Have You Heard of The "Green House" Movement?
If you haven't heard of the Green House movement, this is a great article to read. We are proud partners of the Cottages at St. Martin's, a Green House community in Birmingham, also featured in this article. They have embraced the use of technology to enhance their clients independence and dignity.
Published: Wednesday, September 07, 2011, 1:42 PM Updated: Wednesday, September 07, 2011, 1:51 PM
BIRMINGHAM, Alabama -- The next generation of elderly Americans will spend more time with their peers in the their old age and less with their family, and the nation's model for caring for its senior citizens needs to adapt, a leading elder care expert said today.
Dr. William Thomas, recognized as the founder of the "green house" movement that places elders in smaller group homes instead of traditional nursing homes, said today's middle-aged adults have educated their children to an unprecedented degree. As a result, more of those children move farther away from home in pursuit of careers and will be less involved in caring for their elderly parents.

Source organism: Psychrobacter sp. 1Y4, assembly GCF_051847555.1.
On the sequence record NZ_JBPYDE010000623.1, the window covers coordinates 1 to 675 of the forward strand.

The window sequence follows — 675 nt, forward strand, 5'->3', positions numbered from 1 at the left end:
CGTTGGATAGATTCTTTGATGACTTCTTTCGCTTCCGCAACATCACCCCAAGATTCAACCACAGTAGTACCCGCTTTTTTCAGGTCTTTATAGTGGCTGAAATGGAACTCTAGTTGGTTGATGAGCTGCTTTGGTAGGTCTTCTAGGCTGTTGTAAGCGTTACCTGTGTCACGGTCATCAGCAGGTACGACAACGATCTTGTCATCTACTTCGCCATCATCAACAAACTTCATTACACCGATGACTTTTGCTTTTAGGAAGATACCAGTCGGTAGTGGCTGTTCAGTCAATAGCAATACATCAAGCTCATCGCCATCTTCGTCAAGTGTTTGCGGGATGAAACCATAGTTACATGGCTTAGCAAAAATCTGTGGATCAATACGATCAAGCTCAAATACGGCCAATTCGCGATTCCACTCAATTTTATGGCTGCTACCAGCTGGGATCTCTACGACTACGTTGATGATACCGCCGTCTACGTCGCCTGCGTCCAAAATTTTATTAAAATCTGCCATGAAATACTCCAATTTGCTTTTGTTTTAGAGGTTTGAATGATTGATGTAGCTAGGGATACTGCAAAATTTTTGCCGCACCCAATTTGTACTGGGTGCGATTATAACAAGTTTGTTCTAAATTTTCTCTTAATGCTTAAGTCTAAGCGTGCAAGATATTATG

Thomas, a geriatrician and founder of The Green House Project in Mississippi, advocates a system in which about 20 elders live in clustered group homes, with staff to help with basic needs and nurses and physicians making regular visits.
"The notion is radically simple," Thomas told the Birmingham Rotary Club. "Elders need community in order to thrive."
The Cottages at St. Martin's, a Green House community in Birmingham, is among the leading examples of the philosophy, he said. It has stacked homes on top of one another, putting multiple group homes in a single building and solving a real estate problem that vexes the industry.
The Jewish Home in New York City is building a 22-story collection of elder group homes based on the St. Martin's model, he said.
Because of changing demographics, it's necessary to rethink how elders are cared for, he said.
"You may not be interested in aging," he said. "But aging is interested in you."